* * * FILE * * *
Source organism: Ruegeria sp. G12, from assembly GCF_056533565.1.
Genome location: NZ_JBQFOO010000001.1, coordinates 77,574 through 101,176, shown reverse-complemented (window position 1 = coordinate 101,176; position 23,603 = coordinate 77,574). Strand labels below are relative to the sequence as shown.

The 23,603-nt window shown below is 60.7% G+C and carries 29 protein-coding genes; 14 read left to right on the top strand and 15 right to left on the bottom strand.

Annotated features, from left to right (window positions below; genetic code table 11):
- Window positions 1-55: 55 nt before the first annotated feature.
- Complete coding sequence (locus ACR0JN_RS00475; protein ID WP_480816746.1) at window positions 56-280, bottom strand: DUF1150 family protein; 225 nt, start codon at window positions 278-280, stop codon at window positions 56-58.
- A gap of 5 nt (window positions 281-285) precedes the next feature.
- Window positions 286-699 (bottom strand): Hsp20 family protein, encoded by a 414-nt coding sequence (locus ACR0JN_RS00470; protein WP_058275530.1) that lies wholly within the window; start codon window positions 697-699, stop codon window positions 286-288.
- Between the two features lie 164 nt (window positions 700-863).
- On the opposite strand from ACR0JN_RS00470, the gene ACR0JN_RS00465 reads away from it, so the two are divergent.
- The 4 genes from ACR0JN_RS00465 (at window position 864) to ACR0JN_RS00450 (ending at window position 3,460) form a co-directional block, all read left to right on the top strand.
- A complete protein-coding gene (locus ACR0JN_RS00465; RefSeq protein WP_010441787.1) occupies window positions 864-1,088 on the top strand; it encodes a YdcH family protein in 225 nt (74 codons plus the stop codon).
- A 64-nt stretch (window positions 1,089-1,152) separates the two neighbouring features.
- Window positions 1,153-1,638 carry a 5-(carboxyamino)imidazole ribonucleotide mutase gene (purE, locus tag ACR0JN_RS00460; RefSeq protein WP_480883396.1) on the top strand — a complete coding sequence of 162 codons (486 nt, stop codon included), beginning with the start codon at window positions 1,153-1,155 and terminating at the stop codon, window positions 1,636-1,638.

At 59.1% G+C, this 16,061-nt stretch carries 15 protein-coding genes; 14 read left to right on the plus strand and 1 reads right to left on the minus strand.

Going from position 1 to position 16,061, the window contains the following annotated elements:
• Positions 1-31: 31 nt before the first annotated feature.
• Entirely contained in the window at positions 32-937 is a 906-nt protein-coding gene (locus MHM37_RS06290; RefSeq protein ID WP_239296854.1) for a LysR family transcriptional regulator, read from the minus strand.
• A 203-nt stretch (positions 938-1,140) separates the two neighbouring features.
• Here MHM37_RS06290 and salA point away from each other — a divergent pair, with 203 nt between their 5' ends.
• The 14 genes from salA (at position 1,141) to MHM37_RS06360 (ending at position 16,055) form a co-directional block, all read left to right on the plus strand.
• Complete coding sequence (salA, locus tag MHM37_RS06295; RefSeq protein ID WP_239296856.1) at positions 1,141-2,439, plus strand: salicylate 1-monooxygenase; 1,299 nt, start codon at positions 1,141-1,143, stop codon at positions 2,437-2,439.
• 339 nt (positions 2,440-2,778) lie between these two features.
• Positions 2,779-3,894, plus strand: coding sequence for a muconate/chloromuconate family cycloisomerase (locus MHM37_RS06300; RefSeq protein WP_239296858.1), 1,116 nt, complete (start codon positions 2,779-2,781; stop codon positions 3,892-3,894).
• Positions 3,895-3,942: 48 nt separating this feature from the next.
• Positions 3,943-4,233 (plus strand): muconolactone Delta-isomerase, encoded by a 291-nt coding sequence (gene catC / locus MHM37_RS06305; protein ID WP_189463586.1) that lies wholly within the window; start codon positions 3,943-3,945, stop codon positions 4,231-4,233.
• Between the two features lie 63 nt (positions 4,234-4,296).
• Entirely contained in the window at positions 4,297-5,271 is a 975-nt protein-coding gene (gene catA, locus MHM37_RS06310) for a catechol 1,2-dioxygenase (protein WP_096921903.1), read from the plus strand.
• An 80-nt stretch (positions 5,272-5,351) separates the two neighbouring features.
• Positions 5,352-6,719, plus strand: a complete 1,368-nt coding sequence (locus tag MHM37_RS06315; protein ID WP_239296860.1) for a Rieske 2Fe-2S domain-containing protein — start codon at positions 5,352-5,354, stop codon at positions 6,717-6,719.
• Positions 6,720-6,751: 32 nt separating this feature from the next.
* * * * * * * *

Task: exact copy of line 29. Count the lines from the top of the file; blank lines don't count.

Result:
• An 80-nt stretch (positions 5,272-5,351) separates the two neighbouring features.